|Auteur||:||Natalia Bernal Cano et al.|
|Maison d'édition||:||European Research Center of Comparative Law|
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The problem of this study consists of identifying the scope and limits of jurisprudence as a result of the creation of law by judges.
We present a perception of jurisprudence and case law according to different judicial systems and any accessory problems, such as the magistracy in different parts of the world, the creation of unwritten constitutional principles by the Canadian Constitutional Court, the changes of jurisprudence in Germany and France, the evolution of the concept of jurisprudence in Europe, the conceptual development of the stare decisis doctrine in the United States, the correction of law through constitutional jurisprudence in the different procedures brought before the Belgian Constitutional Court, the judicial problem of jurisprudence and the law as complementary sources of law, and the presentation of the concept from the point of view of the constitutional process to protect fundamental rights.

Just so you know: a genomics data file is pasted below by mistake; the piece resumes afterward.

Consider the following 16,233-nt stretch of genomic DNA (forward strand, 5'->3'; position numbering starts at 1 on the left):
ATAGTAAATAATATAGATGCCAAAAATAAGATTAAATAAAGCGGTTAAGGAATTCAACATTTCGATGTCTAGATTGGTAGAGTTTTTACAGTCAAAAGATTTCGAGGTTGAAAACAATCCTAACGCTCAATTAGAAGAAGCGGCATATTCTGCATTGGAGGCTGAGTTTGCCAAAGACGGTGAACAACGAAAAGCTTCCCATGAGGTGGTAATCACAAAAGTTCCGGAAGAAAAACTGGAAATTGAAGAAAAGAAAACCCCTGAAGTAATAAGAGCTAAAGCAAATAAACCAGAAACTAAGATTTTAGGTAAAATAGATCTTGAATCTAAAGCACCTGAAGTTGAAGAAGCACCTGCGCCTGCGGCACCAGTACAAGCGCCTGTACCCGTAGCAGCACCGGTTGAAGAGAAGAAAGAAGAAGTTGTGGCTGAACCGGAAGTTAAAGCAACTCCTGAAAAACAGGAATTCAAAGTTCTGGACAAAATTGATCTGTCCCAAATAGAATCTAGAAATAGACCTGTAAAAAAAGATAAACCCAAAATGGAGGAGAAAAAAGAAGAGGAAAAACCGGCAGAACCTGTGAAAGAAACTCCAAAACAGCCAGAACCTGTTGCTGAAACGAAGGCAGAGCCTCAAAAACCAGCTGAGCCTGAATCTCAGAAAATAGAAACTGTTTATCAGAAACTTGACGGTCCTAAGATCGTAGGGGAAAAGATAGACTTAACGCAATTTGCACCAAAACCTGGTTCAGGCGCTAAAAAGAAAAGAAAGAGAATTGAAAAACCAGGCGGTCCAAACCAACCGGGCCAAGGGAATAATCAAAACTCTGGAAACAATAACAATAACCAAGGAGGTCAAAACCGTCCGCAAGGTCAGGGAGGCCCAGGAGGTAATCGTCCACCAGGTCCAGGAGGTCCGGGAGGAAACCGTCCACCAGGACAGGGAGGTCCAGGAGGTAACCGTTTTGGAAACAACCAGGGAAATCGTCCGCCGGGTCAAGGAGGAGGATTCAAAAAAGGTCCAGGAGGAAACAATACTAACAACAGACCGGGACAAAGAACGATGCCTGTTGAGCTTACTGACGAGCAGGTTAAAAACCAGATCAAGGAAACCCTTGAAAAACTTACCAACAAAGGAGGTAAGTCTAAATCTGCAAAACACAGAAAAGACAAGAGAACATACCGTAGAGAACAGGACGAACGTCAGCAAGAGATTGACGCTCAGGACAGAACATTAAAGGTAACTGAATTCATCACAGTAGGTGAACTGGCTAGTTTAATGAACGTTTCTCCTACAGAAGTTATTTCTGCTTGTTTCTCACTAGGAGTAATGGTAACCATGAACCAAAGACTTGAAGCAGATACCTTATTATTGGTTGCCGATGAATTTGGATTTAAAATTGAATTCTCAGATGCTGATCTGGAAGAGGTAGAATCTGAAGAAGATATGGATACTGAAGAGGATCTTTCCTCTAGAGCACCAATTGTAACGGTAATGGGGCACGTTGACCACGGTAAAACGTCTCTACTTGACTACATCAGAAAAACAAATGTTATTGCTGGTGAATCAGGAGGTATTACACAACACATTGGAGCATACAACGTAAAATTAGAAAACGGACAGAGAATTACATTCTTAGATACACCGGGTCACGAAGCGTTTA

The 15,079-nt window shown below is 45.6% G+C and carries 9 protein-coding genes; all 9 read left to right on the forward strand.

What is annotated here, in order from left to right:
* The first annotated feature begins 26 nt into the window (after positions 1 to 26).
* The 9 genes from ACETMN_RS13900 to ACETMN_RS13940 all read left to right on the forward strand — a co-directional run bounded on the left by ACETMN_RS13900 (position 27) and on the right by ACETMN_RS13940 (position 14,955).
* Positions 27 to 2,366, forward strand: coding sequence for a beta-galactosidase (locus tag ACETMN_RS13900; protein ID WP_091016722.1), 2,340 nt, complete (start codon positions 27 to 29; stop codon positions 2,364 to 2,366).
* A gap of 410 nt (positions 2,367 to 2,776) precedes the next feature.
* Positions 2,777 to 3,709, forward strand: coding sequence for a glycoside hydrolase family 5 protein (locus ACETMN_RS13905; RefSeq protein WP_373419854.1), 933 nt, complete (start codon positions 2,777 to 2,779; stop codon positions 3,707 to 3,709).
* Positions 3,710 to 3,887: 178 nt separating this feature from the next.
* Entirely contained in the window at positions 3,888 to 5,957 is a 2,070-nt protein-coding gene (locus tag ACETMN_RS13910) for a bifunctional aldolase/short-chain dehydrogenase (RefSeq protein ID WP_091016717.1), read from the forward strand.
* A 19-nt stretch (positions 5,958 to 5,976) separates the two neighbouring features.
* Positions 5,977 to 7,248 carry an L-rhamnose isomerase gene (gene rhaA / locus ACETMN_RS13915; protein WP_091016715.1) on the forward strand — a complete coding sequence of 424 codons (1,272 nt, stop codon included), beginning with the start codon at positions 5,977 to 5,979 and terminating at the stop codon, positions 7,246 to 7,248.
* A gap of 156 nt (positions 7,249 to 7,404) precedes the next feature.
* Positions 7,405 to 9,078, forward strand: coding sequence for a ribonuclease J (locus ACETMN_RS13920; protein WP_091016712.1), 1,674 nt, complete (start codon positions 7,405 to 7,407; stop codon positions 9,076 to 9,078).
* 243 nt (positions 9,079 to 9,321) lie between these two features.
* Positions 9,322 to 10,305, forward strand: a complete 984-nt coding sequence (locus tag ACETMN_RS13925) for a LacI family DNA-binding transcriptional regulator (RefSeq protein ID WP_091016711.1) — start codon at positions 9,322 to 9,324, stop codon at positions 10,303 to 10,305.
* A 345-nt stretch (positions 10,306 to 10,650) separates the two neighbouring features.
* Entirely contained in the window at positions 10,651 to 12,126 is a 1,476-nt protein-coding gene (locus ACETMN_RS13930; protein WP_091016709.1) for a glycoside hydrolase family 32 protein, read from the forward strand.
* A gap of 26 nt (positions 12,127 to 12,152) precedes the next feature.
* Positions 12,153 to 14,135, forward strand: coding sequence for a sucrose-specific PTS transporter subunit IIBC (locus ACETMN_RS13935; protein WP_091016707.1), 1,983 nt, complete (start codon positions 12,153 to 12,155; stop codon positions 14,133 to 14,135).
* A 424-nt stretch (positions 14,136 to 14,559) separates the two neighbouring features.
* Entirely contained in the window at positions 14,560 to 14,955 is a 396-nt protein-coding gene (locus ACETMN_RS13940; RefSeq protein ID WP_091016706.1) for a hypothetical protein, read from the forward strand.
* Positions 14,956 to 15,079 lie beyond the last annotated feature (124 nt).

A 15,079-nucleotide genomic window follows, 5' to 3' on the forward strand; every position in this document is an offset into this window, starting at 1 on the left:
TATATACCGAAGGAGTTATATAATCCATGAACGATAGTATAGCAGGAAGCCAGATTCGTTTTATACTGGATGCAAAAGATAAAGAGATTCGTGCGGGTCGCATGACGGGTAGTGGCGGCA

The Author attempts to demonstrate that courts are no longer limited to applying the law without engaging in dynamic processes of legal interpretation and presenting different forms of a coherent and reasonable creative power.
The Author presents an inventory of some convergences between the Common Law and Civil Law or Romano Germanic systems, in order to identify a uniform definition of jurisprudence that demonstrates the active work of the courts in changing their decision-making criteria, protecting new rights based on a comprehensive interpretation of the Constitution, and determining the effects of constitutional decisions, among other factors that necessarily influence the creation, evolution and perfection of the law.
May this work contribute to the development of comparative law and, above all, the constitutional integration among the peoples who protect freedoms and rights.